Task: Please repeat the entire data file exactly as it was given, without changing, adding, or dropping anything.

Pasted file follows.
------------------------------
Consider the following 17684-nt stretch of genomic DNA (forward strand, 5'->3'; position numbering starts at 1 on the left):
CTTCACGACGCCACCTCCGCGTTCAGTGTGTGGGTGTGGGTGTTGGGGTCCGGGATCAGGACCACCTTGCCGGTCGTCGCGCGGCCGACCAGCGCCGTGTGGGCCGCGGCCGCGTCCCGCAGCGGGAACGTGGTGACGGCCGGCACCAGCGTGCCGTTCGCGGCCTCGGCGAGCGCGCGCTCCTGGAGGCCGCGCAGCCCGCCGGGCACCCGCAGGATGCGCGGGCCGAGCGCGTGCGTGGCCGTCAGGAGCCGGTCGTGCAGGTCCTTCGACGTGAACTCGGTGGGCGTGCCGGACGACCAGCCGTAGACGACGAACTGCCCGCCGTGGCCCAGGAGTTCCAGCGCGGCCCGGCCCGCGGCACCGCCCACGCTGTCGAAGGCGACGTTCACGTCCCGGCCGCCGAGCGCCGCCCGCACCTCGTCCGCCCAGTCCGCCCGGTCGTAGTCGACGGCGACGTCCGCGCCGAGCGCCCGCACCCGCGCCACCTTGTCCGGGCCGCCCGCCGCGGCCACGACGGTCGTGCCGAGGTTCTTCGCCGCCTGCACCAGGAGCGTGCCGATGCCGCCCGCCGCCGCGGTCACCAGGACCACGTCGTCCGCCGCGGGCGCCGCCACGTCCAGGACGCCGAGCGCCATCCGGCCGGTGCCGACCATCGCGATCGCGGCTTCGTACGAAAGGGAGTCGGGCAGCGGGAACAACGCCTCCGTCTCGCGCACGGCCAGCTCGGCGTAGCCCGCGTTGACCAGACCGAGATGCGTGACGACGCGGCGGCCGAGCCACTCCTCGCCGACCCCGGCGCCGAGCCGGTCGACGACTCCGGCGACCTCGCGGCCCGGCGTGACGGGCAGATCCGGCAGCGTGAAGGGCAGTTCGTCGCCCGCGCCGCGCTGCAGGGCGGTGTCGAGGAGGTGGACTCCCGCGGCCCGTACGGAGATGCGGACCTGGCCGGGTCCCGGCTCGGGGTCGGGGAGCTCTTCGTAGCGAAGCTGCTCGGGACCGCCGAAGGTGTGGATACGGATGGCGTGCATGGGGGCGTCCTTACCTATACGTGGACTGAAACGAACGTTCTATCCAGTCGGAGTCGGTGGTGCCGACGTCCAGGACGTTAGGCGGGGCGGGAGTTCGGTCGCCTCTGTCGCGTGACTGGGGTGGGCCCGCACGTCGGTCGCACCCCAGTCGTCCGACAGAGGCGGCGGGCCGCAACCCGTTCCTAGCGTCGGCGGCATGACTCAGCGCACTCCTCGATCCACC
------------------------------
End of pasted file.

Consider the following 17684-nt stretch of genomic DNA (forward strand, 5'->3'; position numbering starts at 1 on the left):
CTTCACGACGCCACCTCCGCGTTCAGTGTGTGGGTGTGGGTGTTGGGGTCCGGGATCAGGACCACCTTGCCGGTCGTCGCGCGGCCGACCAGCGCCGTGTGGGCCGCGGCCGCGTCCCGCAGCGGGAACGTGGTGACGGCCGGCACCAGCGTGCCGTTCGCGGCCTCGGCGAGCGCGCGCTCCTGGAGGCCGCGCAGCCCGCCGGGCACCCGCAGGATGCGCGGGCCGAGCGCGTGCGTGGCCGTCAGGAGCCGGTCGTGCAGGTCCTTCGACGTGAACTCGGTGGGCGTGCCGGACGACCAGCCGTAGACGACGAACTGCCCGCCGTGGCCCAGGAGTTCCAGCGCGGCCCGGCCCGCGGCACCGCCCACGCTGTCGAAGGCGACGTTCACGTCCCGGCCGCCGAGCGCCGCCCGCACCTCGTCCGCCCAGTCCGCCCGGTCGTAGTCGACGGCGACGTCCGCGCCGAGCGCCCGCACCCGCGCCACCTTGTCCGGGCCGCCCGCCGCGGCCACGACGGTCGTGCCGAGGTTCTTCGCCGCCTGCACCAGGAGCGTGCCGATGCCGCCCGCCGCCGCGGTCACCAGGACCACGTCGTCCGCCGCGGGCGCCGCCACGTCCAGGACGCCGAGCGCCATCCGGCCGGTGCCGACCATCGCGATCGCGGCTTCGTACGAAAGGGAGTCGGGCAGCGGGAACAACGCCTCCGTCTCGCGCACGGCCAGCTCGGCGTAGCCCGCGTTGACCAGACCGAGATGCGTGACGACGCGGCGGCCGAGCCACTCCTCGCCGACCCCGGCGCCGAGCCGGTCGACGACTCCGGCGACCTCGCGGCCCGGCGTGACGGGCAGATCCGGCAGCGTGAAGGGCAGTTCGTCGCCCGCGCCGCGCTGCAGGGCGGTGTCGAGGAGGTGGACTCCCGCGGCCCGTACGGAGATGCGGACCTGGCCGGGTCCCGGCTCGGGGTCGGGGAGCTCTTCGTAGCGAAGCTGCTCGGGACCGCCGAAGGTGTGGATACGGATGGCGTGCATGGGGGCGTCCTTACCTATACGTGGACTGAAACGAACGTTCTATCCAGTCGGAGTCGGTGGTGCCGACGTCCAGGACGTTAGGCGGGGCGGGAGTTCGGTCGCCTCTGTCGCGTGACTGGGGTGGGCCCGCACGTCGGTCGCACCCCAGTCGTCCGACAGAGGCGGCGGGCCGCAACCCGTTCCTAGCGTCGGCGGCATGACTCAGCGCACTCCTCGATCCACC